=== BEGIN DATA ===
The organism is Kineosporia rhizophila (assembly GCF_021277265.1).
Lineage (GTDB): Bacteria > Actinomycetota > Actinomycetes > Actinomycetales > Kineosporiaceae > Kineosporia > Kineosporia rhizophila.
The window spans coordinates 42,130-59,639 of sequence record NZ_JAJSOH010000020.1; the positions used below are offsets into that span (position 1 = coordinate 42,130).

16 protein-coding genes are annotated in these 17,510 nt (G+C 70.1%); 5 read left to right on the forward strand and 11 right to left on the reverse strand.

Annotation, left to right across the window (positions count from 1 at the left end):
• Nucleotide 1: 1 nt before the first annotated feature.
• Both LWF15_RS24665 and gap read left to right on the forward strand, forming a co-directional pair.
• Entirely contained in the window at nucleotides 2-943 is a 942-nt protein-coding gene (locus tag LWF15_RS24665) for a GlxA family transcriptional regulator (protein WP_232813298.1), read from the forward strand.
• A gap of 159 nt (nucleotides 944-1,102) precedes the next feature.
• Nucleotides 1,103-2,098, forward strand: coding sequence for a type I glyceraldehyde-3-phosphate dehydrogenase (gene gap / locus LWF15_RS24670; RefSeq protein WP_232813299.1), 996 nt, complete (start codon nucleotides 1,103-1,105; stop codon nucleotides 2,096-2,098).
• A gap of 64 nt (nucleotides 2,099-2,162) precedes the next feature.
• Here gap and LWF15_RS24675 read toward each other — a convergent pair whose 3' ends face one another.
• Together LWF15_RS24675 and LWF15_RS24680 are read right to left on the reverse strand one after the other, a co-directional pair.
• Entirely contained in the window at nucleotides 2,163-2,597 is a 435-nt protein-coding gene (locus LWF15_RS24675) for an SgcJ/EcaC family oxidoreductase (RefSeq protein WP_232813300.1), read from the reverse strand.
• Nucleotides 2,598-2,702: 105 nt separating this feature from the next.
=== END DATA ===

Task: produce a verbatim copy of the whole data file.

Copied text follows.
The organism is Kineosporia rhizophila (assembly GCF_021277265.1).
Lineage (GTDB): Bacteria > Actinomycetota > Actinomycetes > Actinomycetales > Kineosporiaceae > Kineosporia > Kineosporia rhizophila.
The window spans coordinates 42,130-59,639 of sequence record NZ_JAJSOH010000020.1; the positions used below are offsets into that span (position 1 = coordinate 42,130).

16 protein-coding genes are annotated in these 17,510 nt (G+C 70.1%); 5 read left to right on the forward strand and 11 right to left on the reverse strand.

Annotation, left to right across the window (positions count from 1 at the left end):
• Nucleotide 1: 1 nt before the first annotated feature.
• Both LWF15_RS24665 and gap read left to right on the forward strand, forming a co-directional pair.
• Entirely contained in the window at nucleotides 2-943 is a 942-nt protein-coding gene (locus tag LWF15_RS24665) for a GlxA family transcriptional regulator (protein WP_232813298.1), read from the forward strand.
• A gap of 159 nt (nucleotides 944-1,102) precedes the next feature.
• Nucleotides 1,103-2,098, forward strand: coding sequence for a type I glyceraldehyde-3-phosphate dehydrogenase (gene gap / locus LWF15_RS24670; RefSeq protein WP_232813299.1), 996 nt, complete (start codon nucleotides 1,103-1,105; stop codon nucleotides 2,096-2,098).
• A gap of 64 nt (nucleotides 2,099-2,162) precedes the next feature.
• Here gap and LWF15_RS24675 read toward each other — a convergent pair whose 3' ends face one another.
• Together LWF15_RS24675 and LWF15_RS24680 are read right to left on the reverse strand one after the other, a co-directional pair.
• Entirely contained in the window at nucleotides 2,163-2,597 is a 435-nt protein-coding gene (locus LWF15_RS24675) for an SgcJ/EcaC family oxidoreductase (RefSeq protein WP_232813300.1), read from the reverse strand.
• Nucleotides 2,598-2,702: 105 nt separating this feature from the next.